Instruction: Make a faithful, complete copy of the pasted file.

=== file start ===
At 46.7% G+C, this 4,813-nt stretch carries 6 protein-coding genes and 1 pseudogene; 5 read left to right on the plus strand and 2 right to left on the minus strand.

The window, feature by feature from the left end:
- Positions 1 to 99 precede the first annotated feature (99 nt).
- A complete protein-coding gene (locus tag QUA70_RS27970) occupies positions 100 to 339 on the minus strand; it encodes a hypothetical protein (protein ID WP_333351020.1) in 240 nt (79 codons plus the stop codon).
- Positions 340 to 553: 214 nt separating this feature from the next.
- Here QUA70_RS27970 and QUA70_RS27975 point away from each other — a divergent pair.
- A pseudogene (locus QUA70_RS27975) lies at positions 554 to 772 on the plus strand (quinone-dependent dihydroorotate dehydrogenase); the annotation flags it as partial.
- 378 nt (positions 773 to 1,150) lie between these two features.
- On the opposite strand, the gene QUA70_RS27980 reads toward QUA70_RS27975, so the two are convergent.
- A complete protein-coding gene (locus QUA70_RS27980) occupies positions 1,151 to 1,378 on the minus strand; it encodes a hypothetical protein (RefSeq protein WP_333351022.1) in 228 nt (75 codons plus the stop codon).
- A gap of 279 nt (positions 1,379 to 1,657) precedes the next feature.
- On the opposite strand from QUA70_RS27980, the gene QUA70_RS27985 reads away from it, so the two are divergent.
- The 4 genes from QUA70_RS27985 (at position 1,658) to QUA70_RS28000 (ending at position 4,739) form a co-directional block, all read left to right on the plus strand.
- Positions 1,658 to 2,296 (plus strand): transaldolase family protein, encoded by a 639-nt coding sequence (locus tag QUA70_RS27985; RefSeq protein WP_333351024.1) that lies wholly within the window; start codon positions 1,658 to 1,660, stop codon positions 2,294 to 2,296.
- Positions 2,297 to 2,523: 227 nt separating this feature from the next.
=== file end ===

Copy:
At 46.7% G+C, this 4,813-nt stretch carries 6 protein-coding genes and 1 pseudogene; 5 read left to right on the plus strand and 2 right to left on the minus strand.

The window, feature by feature from the left end:
- Positions 1 to 99 precede the first annotated feature (99 nt).
- A complete protein-coding gene (locus tag QUA70_RS27970) occupies positions 100 to 339 on the minus strand; it encodes a hypothetical protein (protein ID WP_333351020.1) in 240 nt (79 codons plus the stop codon).
- Positions 340 to 553: 214 nt separating this feature from the next.
- Here QUA70_RS27970 and QUA70_RS27975 point away from each other — a divergent pair.
- A pseudogene (locus QUA70_RS27975) lies at positions 554 to 772 on the plus strand (quinone-dependent dihydroorotate dehydrogenase); the annotation flags it as partial.
- 378 nt (positions 773 to 1,150) lie between these two features.
- On the opposite strand, the gene QUA70_RS27980 reads toward QUA70_RS27975, so the two are convergent.
- A complete protein-coding gene (locus QUA70_RS27980) occupies positions 1,151 to 1,378 on the minus strand; it encodes a hypothetical protein (RefSeq protein WP_333351022.1) in 228 nt (75 codons plus the stop codon).
- A gap of 279 nt (positions 1,379 to 1,657) precedes the next feature.
- On the opposite strand from QUA70_RS27980, the gene QUA70_RS27985 reads away from it, so the two are divergent.
- The 4 genes from QUA70_RS27985 (at position 1,658) to QUA70_RS28000 (ending at position 4,739) form a co-directional block, all read left to right on the plus strand.
- Positions 1,658 to 2,296 (plus strand): transaldolase family protein, encoded by a 639-nt coding sequence (locus tag QUA70_RS27985; RefSeq protein WP_333351024.1) that lies wholly within the window; start codon positions 1,658 to 1,660, stop codon positions 2,294 to 2,296.
- Positions 2,297 to 2,523: 227 nt separating this feature from the next.